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Directive Blogs

Directive has been serving the Oneonta area since 1993, providing IT Support such as technical helpdesk support, computer support, and consulting to small and medium-sized businesses.

The Monopoly of ISPs

The Monopoly of ISPs

Many of those in favor to end net neutrality focused not on the issues of technology, but on the principles of the 'invisible hand,' otherwise known as the free market. Their argument, as espoused by Ajit Pai, is that regulation - particularly that of net neutrality - stifled innovation, and it’s that lack of variation which is the cause of so many of us being stuck with crummy internet options. In fact, Mr. Pai has a valid point, states and countries with multiple ISP services, do seem to have better outcomes for their customers. The problem is most of us don’t live in those places and don’t have many, if any, choices but one or two.

The ugly truth is in most of the United States; customers have access to only one or two ISPs and more often than not, they keep their services and prices inline with each other. Competition doesn't work unless there’s real competitors, not two businesses with a ‘gentleman’s agreement’, not to ‘compete’ against each other. This means particularly in rural, semi-rural and suburban locations, there is little to no competition and therefore no true free market.

In a perfect world, we all could have the ability to choose between a variety of ISP vendors and services. This in turn due to market pressures, force them to work for our business or we can choose to take our business elsewhere. The free-market in action! The thing about having choices is that if you can only choose between a substandard product or no product at all, then you don't have a reasonable choice.

Ask yourself this: are you happy with your ISP, or do you tolerate them? Think about this, what do you do when you’re not satisfied with a service? If you are able, you change for something else. That’s how the free market is supposed to work: if Ford’s making lemons, you switch to Chevy. Your plumber doesn’t turn up; you call another. Your ISP increases your rates, you...? Your internet is unstable or slow, you...?

You do nothing, because you can’t do anything - except cancel and do without, and that isn’t possible for most of us.

So why don't you change your ISP, why are they still in business? Undoubtedly other people must be dissatisfied with them as well, right? Just search and read the myriad of consumer pages. They remain in business and continue the same practices which fill so many customers with grrrr. Shouldn't the free-market force them to listen to their consumers or go out of business? The invisible hand doesn’t choose winners or losers, the best and brightest thrive, while those who aren’t nimble enough fail.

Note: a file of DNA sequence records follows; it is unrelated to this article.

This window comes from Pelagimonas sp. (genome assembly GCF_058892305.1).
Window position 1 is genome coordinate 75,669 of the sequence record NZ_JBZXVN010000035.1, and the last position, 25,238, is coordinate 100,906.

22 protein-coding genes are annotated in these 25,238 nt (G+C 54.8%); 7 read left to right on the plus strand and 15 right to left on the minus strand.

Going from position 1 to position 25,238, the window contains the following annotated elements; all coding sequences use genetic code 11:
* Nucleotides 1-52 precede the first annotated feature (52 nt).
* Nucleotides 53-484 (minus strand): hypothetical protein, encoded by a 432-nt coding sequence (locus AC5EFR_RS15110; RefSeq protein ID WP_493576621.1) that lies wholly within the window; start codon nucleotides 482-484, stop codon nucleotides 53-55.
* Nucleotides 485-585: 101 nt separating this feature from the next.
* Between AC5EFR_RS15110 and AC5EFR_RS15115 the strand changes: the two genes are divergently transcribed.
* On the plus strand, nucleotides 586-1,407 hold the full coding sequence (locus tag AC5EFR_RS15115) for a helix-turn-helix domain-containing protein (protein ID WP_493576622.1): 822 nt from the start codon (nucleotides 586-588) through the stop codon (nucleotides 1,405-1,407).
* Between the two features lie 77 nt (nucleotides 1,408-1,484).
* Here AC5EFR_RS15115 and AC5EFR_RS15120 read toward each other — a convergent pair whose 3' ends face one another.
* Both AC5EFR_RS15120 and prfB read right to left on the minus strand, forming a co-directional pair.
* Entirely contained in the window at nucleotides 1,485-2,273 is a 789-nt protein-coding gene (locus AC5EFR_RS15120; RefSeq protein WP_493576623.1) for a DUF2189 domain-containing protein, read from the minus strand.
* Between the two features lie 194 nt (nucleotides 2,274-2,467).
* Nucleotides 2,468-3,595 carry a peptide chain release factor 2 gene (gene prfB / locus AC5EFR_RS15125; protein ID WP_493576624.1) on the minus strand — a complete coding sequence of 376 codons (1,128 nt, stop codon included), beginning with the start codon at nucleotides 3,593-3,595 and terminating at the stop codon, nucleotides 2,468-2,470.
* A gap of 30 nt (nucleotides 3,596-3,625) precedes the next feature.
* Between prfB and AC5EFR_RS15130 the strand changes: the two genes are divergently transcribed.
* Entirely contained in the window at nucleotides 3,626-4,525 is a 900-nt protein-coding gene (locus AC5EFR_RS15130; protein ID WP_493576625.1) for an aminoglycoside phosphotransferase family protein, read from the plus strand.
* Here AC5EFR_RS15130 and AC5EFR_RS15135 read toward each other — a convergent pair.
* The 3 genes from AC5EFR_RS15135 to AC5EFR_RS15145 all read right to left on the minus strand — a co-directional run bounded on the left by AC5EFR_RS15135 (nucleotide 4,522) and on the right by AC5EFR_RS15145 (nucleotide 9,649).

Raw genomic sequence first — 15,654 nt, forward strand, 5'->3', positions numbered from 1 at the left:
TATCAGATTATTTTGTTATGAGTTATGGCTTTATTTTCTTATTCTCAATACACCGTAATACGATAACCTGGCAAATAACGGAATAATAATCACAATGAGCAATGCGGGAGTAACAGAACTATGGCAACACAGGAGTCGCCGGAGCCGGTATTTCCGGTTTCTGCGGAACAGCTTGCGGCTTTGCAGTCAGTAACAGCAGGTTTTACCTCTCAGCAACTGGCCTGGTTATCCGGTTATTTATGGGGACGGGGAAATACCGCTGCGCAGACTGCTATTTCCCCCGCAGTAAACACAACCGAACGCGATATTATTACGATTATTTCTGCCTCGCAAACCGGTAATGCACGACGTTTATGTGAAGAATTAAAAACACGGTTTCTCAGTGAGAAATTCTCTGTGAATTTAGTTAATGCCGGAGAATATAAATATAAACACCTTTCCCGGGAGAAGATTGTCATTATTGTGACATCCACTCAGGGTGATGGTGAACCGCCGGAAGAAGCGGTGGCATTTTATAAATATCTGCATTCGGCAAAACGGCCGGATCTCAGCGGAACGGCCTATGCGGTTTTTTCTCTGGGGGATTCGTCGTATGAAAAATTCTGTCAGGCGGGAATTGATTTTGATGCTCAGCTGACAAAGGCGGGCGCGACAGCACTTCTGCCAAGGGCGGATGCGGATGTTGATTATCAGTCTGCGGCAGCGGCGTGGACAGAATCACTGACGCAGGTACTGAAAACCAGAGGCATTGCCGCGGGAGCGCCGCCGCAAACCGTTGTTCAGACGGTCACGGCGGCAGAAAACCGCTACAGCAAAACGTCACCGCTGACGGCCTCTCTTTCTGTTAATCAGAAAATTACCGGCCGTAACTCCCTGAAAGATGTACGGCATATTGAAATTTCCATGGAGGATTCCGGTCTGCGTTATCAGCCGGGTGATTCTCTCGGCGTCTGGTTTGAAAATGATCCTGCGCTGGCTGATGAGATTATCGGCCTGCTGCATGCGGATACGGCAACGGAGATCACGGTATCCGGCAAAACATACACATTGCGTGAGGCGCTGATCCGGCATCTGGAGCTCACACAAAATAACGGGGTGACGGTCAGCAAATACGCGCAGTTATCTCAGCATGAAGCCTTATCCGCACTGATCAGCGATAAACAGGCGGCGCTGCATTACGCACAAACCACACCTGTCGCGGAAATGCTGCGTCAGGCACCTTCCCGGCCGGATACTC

They don't because they are immune to pressures of the market. The only business entities immune from market pressures are those that operate as a monopoly, even if it’s a de facto one. A monopoly is inherently in opposition to the free-market and removing the protections afforded by net neutrality, under the guise of supporting the free-market, is an insult.

Many of us run businesses; we know how hard it is to compete against larger firms with much more resources than we have. However, for the most part, we compete on our terms because we know that if we produce a superior product, provide superior customer service, attempt to connect with our customers and strive to innovate, we will be able to grow our business.

The larger ISPs who will benefit the most from net neutrality ending, don't, won't and haven't had to compete for some time now. As a monopoly, they don't have to, and ending net neutrality won't change this; despite the assurances that it will. All it will do is give them more power and less reason to innovate, as there is no natural market pressure to motivate them and no rules to hold them in check.

The question is what happens now that they are free from what little controls they had placed on them? There are two thoughts on this. One is the obvious practice of prioritizing content they have a stake in monetizing. In other words, throttling ‘unauthorized’ content, unless you either sign up for a service or pay for a higher tier. Of course, they could just charge the content provider additional fees, but those fees will just be passed on to the consumer.

The second one (and the one I think will be more likely) is that they will monetize your data. Think about how valuable your data ‘fresh off the vine’ so to speak would be to advertisers. No pesky Google to go through or pay, no ad blockers to avoid, just sweet, sweet data straight from the source. A good way to protect your data is with a VPN which ‘hides’ your information, making it difficult if not impossible for your data to be accessed.

Net neutrality provided some protections to keep at least some of your data secure. Now that it’s gone, your ISP can share more of your data for advertisers to use to sell to you. In six months from now, all privacy advocates may find they are longing for the days of Facebook and Cambridge Analytica...

What do you think? Do you think this change will last very long, or do you feel there will be a rebirth of neutrality once the consequences become apparent? Leave your thoughts in the comments section.

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Wednesday, July 18 2018
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